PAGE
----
Walking or riding public transit is a great way to save money while on vacation. Taxis and shuttles can be expensive.
Be adventurous when it comes to choosing your travel accommodations. One way to save money while travelling without feeling like you are depriving yourself of a nice getaway is to choose both modest and budget accommodations for your overnight stays. For example, if you are doing a multi-city tour or going on a road trip, stay in a budget-type motel every other night. Then switch to moderate (semi-fancy) hotel every other night. And if it turns out that budget motels are just too threadbare for you, you only have to make it through one night before moving on to a fancy-pants hotel.
Other ways to save money while traveling include staying at hostels, renting dorm rooms on university and college campuses in the off-season or pitching a tent in a national park campground and enjoying the great outdoors!
Buy locally made souvenirs and support hard-working artists.
How much money do you budget for gifts and souvenirs when you go on vacation?
Avoid paying extra baggage handling fees by packing lightly. Some airlines charge extra money to check your luggage. Carry-on luggage is usually free, and you'd be surprised at how much you can fit into your bag. If you and your partner limited yourself to one carry-on bag and one purse or briefcase each, you could save as much as $40.00 - $50.00. For tips on how to pack lightly, check out the travel tips video on the right.
Here are a few more ideas on how to pack your bags so that you don't waste money on extra handling fees or buy supplies that you don't really need. Packing like a pro is the best way to avoid spending money on hotel services that can be quite expensive.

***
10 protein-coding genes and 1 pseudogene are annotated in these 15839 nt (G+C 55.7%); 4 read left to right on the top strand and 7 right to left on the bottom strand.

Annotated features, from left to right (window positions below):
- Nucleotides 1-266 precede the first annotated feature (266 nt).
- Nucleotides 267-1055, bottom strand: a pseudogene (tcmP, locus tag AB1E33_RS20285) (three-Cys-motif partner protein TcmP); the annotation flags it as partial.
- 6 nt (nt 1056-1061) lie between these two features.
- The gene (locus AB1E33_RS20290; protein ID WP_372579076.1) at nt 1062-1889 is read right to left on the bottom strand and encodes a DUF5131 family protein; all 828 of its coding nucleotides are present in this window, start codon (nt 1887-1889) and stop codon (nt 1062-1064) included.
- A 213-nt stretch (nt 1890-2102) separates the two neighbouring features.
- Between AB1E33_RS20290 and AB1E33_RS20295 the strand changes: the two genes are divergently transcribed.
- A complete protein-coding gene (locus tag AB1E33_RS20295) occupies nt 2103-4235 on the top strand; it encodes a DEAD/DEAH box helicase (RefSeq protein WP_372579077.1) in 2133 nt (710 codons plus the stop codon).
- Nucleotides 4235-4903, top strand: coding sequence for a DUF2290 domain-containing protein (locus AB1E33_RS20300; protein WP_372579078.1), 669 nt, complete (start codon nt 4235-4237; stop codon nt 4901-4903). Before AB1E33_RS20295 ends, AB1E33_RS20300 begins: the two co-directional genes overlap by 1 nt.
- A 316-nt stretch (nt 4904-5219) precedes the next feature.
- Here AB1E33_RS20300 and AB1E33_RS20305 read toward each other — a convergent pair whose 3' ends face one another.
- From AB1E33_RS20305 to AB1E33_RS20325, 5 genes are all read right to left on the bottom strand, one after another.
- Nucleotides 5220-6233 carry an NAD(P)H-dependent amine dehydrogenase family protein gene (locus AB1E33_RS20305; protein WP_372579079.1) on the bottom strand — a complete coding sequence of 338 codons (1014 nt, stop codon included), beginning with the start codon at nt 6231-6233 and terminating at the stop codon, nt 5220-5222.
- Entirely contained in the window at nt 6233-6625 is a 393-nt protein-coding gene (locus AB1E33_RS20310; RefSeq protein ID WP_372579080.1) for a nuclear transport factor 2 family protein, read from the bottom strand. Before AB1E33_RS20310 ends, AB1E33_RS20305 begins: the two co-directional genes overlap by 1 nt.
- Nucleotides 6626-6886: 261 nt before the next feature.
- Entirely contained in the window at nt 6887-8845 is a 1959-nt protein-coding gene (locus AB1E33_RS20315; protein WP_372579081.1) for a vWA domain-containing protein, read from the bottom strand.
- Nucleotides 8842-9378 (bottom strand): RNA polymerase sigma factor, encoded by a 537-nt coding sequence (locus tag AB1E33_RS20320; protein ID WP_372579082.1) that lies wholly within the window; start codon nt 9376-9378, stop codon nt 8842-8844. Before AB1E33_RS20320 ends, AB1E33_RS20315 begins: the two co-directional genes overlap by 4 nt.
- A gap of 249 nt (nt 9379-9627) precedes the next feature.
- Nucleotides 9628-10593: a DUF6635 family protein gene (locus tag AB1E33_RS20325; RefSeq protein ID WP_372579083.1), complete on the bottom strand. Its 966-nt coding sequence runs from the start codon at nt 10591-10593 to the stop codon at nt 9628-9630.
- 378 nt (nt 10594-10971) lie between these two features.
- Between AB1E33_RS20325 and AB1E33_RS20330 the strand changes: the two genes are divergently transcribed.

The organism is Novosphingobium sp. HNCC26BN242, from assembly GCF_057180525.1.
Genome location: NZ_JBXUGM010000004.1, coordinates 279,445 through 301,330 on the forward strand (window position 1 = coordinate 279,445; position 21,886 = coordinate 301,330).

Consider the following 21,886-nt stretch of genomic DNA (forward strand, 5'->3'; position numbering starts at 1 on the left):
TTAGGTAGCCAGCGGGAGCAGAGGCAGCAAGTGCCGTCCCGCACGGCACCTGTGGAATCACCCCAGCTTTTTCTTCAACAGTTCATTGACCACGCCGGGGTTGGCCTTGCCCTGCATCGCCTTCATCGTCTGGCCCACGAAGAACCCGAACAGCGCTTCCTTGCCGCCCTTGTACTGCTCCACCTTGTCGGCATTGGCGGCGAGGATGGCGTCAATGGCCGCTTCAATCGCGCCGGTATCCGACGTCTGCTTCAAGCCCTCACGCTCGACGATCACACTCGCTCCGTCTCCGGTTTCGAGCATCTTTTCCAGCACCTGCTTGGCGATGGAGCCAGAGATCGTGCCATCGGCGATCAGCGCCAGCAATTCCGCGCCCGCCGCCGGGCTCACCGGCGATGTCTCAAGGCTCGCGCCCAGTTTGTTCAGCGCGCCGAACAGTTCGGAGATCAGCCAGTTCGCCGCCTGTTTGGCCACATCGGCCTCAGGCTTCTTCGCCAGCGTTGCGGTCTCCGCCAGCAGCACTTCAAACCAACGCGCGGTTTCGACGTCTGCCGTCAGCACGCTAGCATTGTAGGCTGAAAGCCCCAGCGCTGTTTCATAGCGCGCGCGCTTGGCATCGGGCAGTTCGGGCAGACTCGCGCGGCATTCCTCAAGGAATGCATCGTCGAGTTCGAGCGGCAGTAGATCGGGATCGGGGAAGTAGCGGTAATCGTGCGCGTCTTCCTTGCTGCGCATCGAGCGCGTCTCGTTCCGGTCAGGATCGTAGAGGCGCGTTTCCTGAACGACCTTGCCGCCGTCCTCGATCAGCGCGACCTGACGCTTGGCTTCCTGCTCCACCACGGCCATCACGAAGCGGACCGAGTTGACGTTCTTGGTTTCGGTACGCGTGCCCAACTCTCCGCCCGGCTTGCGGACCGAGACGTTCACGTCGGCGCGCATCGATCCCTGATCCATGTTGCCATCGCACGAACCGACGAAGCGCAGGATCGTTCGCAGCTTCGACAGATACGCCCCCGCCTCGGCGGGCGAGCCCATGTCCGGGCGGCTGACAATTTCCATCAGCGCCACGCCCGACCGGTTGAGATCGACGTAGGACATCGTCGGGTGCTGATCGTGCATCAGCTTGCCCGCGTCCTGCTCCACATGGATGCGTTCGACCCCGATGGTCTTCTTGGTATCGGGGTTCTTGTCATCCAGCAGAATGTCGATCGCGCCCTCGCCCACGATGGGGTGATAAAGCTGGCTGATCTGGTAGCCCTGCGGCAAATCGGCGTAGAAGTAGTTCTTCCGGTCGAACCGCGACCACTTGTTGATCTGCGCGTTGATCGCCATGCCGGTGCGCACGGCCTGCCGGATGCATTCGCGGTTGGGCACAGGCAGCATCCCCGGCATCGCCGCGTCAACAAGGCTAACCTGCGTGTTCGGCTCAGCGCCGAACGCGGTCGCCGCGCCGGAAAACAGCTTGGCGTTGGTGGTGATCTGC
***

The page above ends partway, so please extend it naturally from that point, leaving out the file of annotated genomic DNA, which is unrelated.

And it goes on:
- Make a miniature laundry kit. A spot remover pen, a few dryer sheets and a small plastic bottle of fine washables liquid, and a small spray bottle of fabric refresher are all that’s really needed for the kit. The dryer sheets will help keep clothes fresh. I also use slightly dampened dryer sheets to remove static cling on my skirts and blouses. I just rub them down quickly with the dampened sheet and the static electricity disappears. Instead of a lint roller, I put a roll of office tape in. Wrap the tape around your fingers, sticky side out and brush your hand over your clothes to remove lint, fuzz, and hair. The tape is also handy for quickly fixing a dropped hem when you don’t have time to use a sewing kit. (Put a small sewing kit in your laundry kit.)
- Pack a small first aid kit. I like to top up store-bought first aid kits with a few extra things such as blister bandages, antibiotic ointment, lavender essential oil and tea tree essential oil. If I happen to get a blister on my feet from walking all day, a blister bandage will help protect the sore spot so that I don’t miss out on the next day’s travel adventure.
- If you are traveling with your spouse, coordinate your toiletries and pack your bags together. That way you won’t bring two of everything with you. Your bags will be lighter, and roomier, making them easier to travel with, and less likely to incur overweight surcharges. I don’t mind using my husband’s shaving foam on my legs. I actually really like the smell of his brand—fragrance, and the fact that his foam comes in a blue can rather than a pink can is about the only difference.